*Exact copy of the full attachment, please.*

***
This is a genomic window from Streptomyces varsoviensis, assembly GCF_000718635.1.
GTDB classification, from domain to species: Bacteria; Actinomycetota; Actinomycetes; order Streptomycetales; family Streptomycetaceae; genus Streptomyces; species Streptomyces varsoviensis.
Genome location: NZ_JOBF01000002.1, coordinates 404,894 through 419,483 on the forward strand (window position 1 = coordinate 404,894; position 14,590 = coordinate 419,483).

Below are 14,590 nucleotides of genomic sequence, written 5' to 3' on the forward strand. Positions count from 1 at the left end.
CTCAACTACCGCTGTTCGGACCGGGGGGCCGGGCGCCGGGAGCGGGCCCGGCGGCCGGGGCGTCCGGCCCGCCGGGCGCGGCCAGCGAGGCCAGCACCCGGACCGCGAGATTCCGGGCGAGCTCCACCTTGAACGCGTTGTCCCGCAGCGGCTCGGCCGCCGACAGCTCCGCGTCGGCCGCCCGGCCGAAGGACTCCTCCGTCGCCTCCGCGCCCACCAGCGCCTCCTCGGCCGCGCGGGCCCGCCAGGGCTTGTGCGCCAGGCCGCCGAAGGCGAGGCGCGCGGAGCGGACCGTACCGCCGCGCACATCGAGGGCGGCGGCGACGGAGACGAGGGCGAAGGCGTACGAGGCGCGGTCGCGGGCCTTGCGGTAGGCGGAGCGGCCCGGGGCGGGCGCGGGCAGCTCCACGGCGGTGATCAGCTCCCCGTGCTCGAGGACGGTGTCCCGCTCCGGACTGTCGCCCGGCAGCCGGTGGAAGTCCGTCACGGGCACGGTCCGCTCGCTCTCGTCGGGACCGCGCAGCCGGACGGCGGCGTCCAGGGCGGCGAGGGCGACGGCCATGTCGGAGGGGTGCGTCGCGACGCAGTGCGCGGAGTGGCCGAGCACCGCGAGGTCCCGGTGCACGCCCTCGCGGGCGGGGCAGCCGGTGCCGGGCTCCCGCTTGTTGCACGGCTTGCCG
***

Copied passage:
This is a genomic window from Streptomyces varsoviensis, assembly GCF_000718635.1.
GTDB classification, from domain to species: Bacteria; Actinomycetota; Actinomycetes; order Streptomycetales; family Streptomycetaceae; genus Streptomyces; species Streptomyces varsoviensis.
Genome location: NZ_JOBF01000002.1, coordinates 404,894 through 419,483 on the forward strand (window position 1 = coordinate 404,894; position 14,590 = coordinate 419,483).

Below are 14,590 nucleotides of genomic sequence, written 5' to 3' on the forward strand. Positions count from 1 at the left end.
CTCAACTACCGCTGTTCGGACCGGGGGGCCGGGCGCCGGGAGCGGGCCCGGCGGCCGGGGCGTCCGGCCCGCCGGGCGCGGCCAGCGAGGCCAGCACCCGGACCGCGAGATTCCGGGCGAGCTCCACCTTGAACGCGTTGTCCCGCAGCGGCTCGGCCGCCGACAGCTCCGCGTCGGCCGCCCGGCCGAAGGACTCCTCCGTCGCCTCCGCGCCCACCAGCGCCTCCTCGGCCGCGCGGGCCCGCCAGGGCTTGTGCGCCAGGCCGCCGAAGGCGAGGCGCGCGGAGCGGACCGTACCGCCGCGCACATCGAGGGCGGCGGCGACGGAGACGAGGGCGAAGGCGTACGAGGCGCGGTCGCGGGCCTTGCGGTAGGCGGAGCGGCCCGGGGCGGGCGCGGGCAGCTCCACGGCGGTGATCAGCTCCCCGTGCTCGAGGACGGTGTCCCGCTCCGGACTGTCGCCCGGCAGCCGGTGGAAGTCCGTCACGGGCACGGTCCGCTCGCTCTCGTCGGGACCGCGCAGCCGGACGGCGGCGTCCAGGGCGGCGAGGGCGACGGCCATGTCGGAGGGGTGCGTCGCGACGCAGTGCGCGGAGTGGCCGAGCACCGCGAGGTCCCGGTGCACGCCCTCGCGGGCGGGGCAGCCGGTGCCGGGCTCCCGCTTGTTGCACGGCTTGCCG